Baroness Buscombe: I will turn to Mark on this point, but before you respond, Mark, you mentioned the word “brand” in your opening remarks and the possibility that Channel 4 could lose its brand as we know it. Does that matter in the sense that brands evolve, change and respond to changing environments, marketplaces, cultural mores, et cetera? Can we explore that a bit more, as well as following on from what Helen has just said in terms of the longer-term viability of Channel 4 if it is privatised?
Mark Oliver: I will deal with the first thing first. I was trying to make the point that its remit has created certain brand values and, if it loses its remit, those brand values might decline. All brands can decline and your more general point is true. To answer the question of whether all the remit was an opportunity cost and was damaging the value of what Channel 4 might sell for, I wanted to make the point that, in the longer term, its remit probably helps sustain the brand image for innovation, quirkiness, iconoclasm, et cetera, which Channel 4 is known for and has a value. That might be a positive part of the remit in terms of overall value rather than just a negative thing that is always costing money. I accept your point that brands decline; I am just trying to link the remit with value and that was why I mentioned it really.
On the question of viability, as Helen has outlined, all free-to-air network TV broadcasters like Channel 4, are under pressure. They have been under pressure from multichannel TV since the 1990s and then under more pressure from the internet. However, generally around the world TV advertising has more or less held up versus digital media. For that, TV means linear and non-linear TV, and digital is things like Facebook and Google. The definitions tend to be a bit muddled, but that is what I mean by it.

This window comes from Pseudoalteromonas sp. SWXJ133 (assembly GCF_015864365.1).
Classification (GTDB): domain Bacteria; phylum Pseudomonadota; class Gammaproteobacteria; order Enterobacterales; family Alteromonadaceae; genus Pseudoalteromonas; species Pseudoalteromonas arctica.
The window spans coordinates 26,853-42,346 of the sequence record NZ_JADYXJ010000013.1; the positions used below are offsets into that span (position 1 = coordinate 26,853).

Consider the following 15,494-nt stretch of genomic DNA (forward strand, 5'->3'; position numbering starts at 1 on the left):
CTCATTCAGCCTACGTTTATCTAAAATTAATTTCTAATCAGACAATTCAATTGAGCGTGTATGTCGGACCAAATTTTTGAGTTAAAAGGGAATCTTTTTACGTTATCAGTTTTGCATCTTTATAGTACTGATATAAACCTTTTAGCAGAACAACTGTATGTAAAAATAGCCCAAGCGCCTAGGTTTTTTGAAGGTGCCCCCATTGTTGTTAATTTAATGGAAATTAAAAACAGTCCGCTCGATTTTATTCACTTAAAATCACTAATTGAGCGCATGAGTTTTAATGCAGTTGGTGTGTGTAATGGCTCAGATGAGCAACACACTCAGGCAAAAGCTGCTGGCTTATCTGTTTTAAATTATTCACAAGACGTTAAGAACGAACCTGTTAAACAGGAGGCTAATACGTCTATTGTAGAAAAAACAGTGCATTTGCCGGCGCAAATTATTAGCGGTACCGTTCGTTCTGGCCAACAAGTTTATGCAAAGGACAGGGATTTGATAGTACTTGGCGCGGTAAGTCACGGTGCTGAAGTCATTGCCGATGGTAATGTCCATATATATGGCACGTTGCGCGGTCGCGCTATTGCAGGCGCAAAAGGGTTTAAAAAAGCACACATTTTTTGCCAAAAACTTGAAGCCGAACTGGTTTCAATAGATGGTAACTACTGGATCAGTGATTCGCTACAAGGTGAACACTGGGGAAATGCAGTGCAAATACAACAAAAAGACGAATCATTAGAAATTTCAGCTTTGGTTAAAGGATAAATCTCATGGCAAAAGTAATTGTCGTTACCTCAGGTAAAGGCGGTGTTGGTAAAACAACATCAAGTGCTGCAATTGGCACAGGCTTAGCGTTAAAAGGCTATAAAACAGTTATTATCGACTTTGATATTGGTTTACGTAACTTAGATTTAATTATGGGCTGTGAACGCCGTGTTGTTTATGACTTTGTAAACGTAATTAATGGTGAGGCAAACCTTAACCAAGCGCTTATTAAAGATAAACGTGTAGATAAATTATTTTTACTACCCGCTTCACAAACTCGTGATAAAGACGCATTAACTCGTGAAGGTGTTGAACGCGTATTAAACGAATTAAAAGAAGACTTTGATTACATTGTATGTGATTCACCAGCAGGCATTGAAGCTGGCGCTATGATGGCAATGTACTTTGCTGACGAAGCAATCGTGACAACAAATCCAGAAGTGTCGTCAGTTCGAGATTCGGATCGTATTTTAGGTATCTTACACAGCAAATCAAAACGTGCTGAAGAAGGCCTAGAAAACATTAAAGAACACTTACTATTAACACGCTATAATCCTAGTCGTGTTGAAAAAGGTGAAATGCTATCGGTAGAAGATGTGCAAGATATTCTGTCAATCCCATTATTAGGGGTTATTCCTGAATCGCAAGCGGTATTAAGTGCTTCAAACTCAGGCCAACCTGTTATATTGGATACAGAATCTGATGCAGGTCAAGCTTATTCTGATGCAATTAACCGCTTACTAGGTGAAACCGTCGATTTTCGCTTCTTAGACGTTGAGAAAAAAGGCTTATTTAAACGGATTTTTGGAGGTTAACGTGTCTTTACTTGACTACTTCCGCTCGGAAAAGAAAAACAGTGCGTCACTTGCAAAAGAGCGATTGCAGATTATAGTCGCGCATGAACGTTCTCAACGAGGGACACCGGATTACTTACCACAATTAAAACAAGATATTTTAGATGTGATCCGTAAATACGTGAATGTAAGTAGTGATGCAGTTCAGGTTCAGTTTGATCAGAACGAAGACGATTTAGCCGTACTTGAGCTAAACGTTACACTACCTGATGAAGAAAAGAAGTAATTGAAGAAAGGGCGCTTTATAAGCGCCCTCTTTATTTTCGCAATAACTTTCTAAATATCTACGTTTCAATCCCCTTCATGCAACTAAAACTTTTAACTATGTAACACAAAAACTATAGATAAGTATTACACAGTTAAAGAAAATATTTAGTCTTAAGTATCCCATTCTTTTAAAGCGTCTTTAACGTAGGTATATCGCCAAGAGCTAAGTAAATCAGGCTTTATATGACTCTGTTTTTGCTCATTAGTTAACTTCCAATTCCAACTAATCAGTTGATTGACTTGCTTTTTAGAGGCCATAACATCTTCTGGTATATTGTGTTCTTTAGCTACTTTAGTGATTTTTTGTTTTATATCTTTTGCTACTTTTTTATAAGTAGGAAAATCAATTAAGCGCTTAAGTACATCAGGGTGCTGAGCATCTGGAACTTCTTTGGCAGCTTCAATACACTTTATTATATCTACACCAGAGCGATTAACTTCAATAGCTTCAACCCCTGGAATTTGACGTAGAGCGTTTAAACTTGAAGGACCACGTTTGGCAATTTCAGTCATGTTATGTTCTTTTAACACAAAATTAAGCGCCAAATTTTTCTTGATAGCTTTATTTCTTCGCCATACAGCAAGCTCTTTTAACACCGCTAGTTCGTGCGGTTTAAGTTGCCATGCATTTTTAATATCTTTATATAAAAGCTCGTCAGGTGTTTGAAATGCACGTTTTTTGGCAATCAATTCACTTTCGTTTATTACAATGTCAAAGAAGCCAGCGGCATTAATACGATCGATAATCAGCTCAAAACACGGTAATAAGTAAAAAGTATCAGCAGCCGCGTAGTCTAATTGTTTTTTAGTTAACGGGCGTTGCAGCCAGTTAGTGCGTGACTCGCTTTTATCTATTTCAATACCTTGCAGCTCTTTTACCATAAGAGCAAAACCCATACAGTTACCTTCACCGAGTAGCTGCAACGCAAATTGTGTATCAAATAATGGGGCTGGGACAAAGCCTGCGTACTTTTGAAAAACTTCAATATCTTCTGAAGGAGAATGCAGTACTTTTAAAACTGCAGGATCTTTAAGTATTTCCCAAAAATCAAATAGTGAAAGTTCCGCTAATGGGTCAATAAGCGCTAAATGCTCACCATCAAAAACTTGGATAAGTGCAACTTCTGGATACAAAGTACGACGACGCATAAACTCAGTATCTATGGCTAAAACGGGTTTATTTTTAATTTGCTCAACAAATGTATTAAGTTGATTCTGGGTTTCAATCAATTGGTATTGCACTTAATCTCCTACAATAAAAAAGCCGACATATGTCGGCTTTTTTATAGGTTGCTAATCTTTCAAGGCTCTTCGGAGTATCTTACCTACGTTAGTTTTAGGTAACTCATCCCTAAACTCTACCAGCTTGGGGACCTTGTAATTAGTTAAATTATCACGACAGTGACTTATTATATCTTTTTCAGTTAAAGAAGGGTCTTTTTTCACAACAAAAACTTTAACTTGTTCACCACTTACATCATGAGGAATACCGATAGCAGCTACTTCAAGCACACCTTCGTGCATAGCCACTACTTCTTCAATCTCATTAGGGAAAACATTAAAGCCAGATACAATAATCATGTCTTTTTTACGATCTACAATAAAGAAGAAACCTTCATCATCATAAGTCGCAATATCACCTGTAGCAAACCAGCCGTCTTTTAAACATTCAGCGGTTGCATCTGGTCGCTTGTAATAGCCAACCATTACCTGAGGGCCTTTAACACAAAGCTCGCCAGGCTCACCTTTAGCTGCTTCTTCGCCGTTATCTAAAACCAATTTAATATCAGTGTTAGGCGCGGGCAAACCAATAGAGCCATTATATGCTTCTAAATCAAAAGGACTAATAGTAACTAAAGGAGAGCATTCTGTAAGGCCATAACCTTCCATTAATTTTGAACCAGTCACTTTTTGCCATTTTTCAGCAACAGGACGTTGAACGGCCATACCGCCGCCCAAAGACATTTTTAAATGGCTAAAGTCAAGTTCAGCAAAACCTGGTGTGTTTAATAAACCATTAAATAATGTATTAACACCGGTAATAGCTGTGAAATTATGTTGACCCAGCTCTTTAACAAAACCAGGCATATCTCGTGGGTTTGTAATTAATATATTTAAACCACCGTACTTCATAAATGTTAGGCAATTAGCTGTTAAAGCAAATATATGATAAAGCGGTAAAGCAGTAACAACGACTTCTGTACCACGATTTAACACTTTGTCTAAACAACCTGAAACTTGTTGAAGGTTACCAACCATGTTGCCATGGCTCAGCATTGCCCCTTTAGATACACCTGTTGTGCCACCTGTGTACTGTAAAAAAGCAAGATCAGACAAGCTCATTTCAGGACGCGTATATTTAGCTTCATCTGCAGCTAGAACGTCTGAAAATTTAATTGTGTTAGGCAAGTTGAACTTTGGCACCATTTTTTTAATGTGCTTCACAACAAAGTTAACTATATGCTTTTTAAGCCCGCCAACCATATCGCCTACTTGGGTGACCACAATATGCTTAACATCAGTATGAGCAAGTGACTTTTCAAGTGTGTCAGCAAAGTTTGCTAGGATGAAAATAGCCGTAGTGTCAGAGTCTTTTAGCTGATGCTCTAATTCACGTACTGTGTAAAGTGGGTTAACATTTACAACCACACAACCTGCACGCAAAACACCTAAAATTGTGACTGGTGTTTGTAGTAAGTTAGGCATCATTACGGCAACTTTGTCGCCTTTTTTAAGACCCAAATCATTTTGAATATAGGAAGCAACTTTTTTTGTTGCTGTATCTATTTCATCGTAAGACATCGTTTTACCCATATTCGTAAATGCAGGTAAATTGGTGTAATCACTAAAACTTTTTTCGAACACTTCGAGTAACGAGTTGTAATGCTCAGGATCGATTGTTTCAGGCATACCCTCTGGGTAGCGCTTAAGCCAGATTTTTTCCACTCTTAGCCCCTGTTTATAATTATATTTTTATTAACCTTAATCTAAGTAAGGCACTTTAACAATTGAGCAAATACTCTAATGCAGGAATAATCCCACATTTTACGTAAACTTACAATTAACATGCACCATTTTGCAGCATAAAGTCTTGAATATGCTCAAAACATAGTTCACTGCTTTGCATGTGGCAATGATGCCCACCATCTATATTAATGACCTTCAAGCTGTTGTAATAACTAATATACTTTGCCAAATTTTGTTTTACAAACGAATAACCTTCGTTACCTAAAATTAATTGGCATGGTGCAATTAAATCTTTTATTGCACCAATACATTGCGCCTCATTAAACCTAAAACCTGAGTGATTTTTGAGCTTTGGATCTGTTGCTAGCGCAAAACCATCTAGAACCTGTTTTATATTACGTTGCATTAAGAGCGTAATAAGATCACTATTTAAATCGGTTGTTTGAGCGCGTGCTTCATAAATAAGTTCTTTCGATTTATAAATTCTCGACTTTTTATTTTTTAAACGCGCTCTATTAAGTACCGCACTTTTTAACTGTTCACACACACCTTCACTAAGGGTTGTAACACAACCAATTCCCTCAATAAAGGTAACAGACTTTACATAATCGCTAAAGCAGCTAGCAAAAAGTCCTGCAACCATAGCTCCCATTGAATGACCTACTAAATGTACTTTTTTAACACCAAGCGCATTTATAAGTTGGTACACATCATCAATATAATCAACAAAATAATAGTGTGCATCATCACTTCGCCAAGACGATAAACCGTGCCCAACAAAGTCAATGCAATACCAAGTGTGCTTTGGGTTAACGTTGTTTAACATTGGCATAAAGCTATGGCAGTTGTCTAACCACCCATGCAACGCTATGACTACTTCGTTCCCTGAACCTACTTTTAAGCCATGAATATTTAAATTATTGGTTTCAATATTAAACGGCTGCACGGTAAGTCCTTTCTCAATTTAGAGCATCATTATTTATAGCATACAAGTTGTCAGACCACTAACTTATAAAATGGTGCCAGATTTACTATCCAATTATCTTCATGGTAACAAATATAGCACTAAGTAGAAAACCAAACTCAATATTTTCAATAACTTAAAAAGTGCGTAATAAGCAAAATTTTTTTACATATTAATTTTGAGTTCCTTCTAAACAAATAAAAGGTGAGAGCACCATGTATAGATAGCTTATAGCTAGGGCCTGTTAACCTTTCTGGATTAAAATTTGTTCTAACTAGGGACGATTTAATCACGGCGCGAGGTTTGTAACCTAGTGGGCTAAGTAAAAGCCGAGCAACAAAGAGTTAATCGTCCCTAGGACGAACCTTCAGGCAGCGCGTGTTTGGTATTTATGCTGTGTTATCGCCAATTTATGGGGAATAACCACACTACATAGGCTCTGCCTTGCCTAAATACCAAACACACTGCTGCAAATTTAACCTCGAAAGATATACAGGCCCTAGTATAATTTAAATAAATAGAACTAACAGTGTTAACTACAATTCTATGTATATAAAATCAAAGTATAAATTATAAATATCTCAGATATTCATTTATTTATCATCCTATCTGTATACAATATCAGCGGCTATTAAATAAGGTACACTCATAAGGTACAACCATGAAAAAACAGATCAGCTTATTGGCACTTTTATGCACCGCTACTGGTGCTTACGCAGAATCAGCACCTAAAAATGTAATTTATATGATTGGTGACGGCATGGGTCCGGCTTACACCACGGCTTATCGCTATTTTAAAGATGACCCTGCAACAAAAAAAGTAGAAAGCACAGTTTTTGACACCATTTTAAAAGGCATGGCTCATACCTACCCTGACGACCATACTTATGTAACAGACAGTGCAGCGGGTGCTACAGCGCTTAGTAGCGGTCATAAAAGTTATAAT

Whereas digital media and the platforms have more than decimated the press, they have really left TV as a flat growth sector, with a bit of nominal growth and probably not much real growth for the last five to eight years in most developed markets. That puts pressure on broadcasters to be efficient and, if you couple that with some pressure on programme costs, in the sense that some of these competitors are bidding up the cost of talent and setting new expectations of production values in audiences, the pressure is probably gradual. It is little growth or flat revenue in migrating from linear to non-linear, with a challenge to what you can buy with that revenue.
Broadcasters are very flexible about changing their schedules to adapt to changing economic circumstances. In the early days of Channel 4, it got some of the USA’s best imports cheaply and that is what it was known for. That stopped in the 1990s, because Sky and others came along and bought them up, especially the first runs. Then Channel 4 was first and foremost in inventing reality formats in the age of “Supernanny”, “Wife Swap” and “The Secret Millionaire”. We all remember those, plus “Big Brother”. That was as cost effective as imports, so it reinvented itself, and that led to a huge global industry, which the UK led, in terms of independent producers.